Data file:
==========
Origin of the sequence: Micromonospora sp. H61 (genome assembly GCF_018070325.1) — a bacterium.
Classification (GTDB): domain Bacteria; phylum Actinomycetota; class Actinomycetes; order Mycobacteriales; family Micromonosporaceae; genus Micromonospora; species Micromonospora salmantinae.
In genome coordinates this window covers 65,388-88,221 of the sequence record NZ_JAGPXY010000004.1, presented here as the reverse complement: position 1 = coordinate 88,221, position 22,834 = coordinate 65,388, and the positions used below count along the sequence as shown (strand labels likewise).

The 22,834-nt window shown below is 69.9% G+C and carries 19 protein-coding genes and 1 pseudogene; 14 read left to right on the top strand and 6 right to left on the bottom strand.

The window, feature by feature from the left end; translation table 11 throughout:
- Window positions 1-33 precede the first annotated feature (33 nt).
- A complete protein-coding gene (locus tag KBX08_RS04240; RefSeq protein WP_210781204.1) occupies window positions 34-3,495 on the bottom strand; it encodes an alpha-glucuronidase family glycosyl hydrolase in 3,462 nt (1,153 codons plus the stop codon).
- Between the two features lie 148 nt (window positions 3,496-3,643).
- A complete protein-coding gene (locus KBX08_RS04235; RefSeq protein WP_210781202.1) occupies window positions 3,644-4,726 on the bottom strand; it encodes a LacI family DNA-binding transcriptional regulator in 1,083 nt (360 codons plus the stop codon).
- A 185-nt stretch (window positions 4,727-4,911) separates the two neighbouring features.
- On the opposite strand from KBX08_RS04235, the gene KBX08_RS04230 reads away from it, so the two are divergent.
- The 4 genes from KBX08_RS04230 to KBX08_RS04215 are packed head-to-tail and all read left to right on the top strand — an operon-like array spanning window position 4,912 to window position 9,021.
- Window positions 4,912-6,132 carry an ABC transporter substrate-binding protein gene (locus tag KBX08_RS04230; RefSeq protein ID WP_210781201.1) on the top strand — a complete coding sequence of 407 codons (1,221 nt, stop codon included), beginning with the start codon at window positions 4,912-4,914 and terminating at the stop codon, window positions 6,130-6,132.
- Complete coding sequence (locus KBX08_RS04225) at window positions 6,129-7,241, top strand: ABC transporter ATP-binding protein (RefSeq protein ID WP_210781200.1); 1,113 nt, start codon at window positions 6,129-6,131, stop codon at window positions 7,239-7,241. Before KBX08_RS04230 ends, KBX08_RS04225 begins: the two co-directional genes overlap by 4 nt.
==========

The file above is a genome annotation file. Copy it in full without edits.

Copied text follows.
Origin of the sequence: Micromonospora sp. H61 (genome assembly GCF_018070325.1) — a bacterium.
Classification (GTDB): domain Bacteria; phylum Actinomycetota; class Actinomycetes; order Mycobacteriales; family Micromonosporaceae; genus Micromonospora; species Micromonospora salmantinae.
In genome coordinates this window covers 65,388-88,221 of the sequence record NZ_JAGPXY010000004.1, presented here as the reverse complement: position 1 = coordinate 88,221, position 22,834 = coordinate 65,388, and the positions used below count along the sequence as shown (strand labels likewise).

The 22,834-nt window shown below is 69.9% G+C and carries 19 protein-coding genes and 1 pseudogene; 14 read left to right on the top strand and 6 right to left on the bottom strand.

The window, feature by feature from the left end; translation table 11 throughout:
- Window positions 1-33 precede the first annotated feature (33 nt).
- A complete protein-coding gene (locus tag KBX08_RS04240; RefSeq protein WP_210781204.1) occupies window positions 34-3,495 on the bottom strand; it encodes an alpha-glucuronidase family glycosyl hydrolase in 3,462 nt (1,153 codons plus the stop codon).
- Between the two features lie 148 nt (window positions 3,496-3,643).
- A complete protein-coding gene (locus KBX08_RS04235; RefSeq protein WP_210781202.1) occupies window positions 3,644-4,726 on the bottom strand; it encodes a LacI family DNA-binding transcriptional regulator in 1,083 nt (360 codons plus the stop codon).
- A 185-nt stretch (window positions 4,727-4,911) separates the two neighbouring features.
- On the opposite strand from KBX08_RS04235, the gene KBX08_RS04230 reads away from it, so the two are divergent.
- The 4 genes from KBX08_RS04230 to KBX08_RS04215 are packed head-to-tail and all read left to right on the top strand — an operon-like array spanning window position 4,912 to window position 9,021.
- Window positions 4,912-6,132 carry an ABC transporter substrate-binding protein gene (locus tag KBX08_RS04230; RefSeq protein ID WP_210781201.1) on the top strand — a complete coding sequence of 407 codons (1,221 nt, stop codon included), beginning with the start codon at window positions 4,912-4,914 and terminating at the stop codon, window positions 6,130-6,132.
- Complete coding sequence (locus KBX08_RS04225) at window positions 6,129-7,241, top strand: ABC transporter ATP-binding protein (RefSeq protein ID WP_210781200.1); 1,113 nt, start codon at window positions 6,129-6,131, stop codon at window positions 7,239-7,241. Before KBX08_RS04230 ends, KBX08_RS04225 begins: the two co-directional genes overlap by 4 nt.